Just as football teams have to prove themselves to make it to the Super Bowl, plants must show proven performance to be considered champions.
The University of Tennessee and other institutions have special gardens for testing potential winners. Judges rate the plant candidates on many characteristics. They have to be consistent. They have to be tough. They have to be resistant to attack by enemies. They have to be colorful.
Each year the best of the new vegetables and flowers receive the coveted All-America Selections award. They are tested by a network of independent judges who determine their garden performance is superior.
The goal of AAS is to find new varieties of flowers and vegetables that are low-maintenance, resistant to diseases and willing to grow in a variety of climates. The flowers often have showy foliage or blooms in new colors. Vegetables become winners because of terrific flavor or high yield.
Three flowers and four vegetables won AAS certification this year.
* Viola: Shangri-La Marina was picked because it flowers early and abundantly. The 1-inch-wide blooms have light blue petals with a velvety dark blue face that is surrounded by a narrow white border. This unique color pattern won the judges' vote. These pansy-type flowers are very cold-hardy. They are planted in the fall and grow through the winter. In the spring they produce a mass of color that lasts until June.
* Gaillardia: Arizona Apricot won an award for its unique apricot color. The plant grows about a foot tall and has 3-inch daisy-like flowers. These plants will bloom in zones 2-10 from early summer into autumn.
* Salvia: Summer Jewel Red stands out because it flowers in early spring and continues to autumn. Goldfinches swarm the plant for seeds. Hummingbirds find nectar in the bright red blossoms. The plants are drought-tolerant once established. This selection is ideal for full-sun patio containers.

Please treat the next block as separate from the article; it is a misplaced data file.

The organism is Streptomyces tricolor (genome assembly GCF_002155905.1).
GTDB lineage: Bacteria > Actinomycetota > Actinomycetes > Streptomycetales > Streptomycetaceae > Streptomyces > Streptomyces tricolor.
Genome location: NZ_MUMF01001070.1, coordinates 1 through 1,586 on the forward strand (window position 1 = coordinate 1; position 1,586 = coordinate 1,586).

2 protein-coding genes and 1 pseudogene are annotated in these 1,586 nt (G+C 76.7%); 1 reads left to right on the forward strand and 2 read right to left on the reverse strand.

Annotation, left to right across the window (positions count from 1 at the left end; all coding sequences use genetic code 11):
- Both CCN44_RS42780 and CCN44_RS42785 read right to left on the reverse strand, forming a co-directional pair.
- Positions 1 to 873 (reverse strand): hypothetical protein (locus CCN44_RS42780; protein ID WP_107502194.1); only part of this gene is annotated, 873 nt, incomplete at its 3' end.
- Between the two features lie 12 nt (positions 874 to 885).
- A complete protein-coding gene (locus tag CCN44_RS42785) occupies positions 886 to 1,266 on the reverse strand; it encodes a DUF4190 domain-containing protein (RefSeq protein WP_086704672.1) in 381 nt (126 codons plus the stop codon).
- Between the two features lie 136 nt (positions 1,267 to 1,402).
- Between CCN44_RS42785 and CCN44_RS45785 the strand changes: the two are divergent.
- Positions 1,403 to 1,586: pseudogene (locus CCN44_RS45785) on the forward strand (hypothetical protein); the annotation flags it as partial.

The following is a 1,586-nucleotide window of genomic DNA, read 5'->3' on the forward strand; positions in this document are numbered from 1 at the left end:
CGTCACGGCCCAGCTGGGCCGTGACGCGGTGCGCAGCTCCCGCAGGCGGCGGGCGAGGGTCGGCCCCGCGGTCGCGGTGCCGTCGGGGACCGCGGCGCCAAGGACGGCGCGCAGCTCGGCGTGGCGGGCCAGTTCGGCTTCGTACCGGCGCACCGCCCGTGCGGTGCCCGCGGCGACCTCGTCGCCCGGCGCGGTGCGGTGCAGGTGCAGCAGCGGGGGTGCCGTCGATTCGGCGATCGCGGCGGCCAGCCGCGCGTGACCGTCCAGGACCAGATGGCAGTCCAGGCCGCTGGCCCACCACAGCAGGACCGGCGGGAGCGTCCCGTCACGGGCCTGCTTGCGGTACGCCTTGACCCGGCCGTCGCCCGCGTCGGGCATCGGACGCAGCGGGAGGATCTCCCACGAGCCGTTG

* Ornamental kale: Glamour Red is the first kale to win the award in 78 years of testing. It won the judges' vote mainly for its unique shiny, green leaves. The heads have an intense and brilliant color. Each plant is a fringed-leaf type with flower-head size of about 10 inches. Leaf coloring begins when night temperatures fall below 55 F for about two weeks. These plants should look good in the garden from November to March.
* Pumpkin: Hijinks has a smooth orange skin with distinctive grooves. The stem stays firmly attached. This feature provides a great handle for carrying, plus it gives an elegant appearance. These small pumpkins average about 6 pounds. This is just the right size for kids to pick their own. They are ideal for painting or carving.
* Tomato: Lizzano plants have bright red, cherry-size fruits. They are compact and only grow about a foot and a half tall and 20 inches wide. It is disease-tolerant so it will produce later into the fall than other varieties. Terenzo is another cherry tomato that won an award. It is exceptional because it has a low-growing or tumbling-type growth habit. This feature makes it ideal for hanging baskets. The fruit are very sweet and seem to be resistant to cracking.
For more on AAS winners, visit www.all-americaselections.org.
For the University of Tennessee Flower Trials, visit www.utgardens.tennessee.edu.
Contact Tom Stebbins at 855-6113 or e-mail firstname.lastname@example.org
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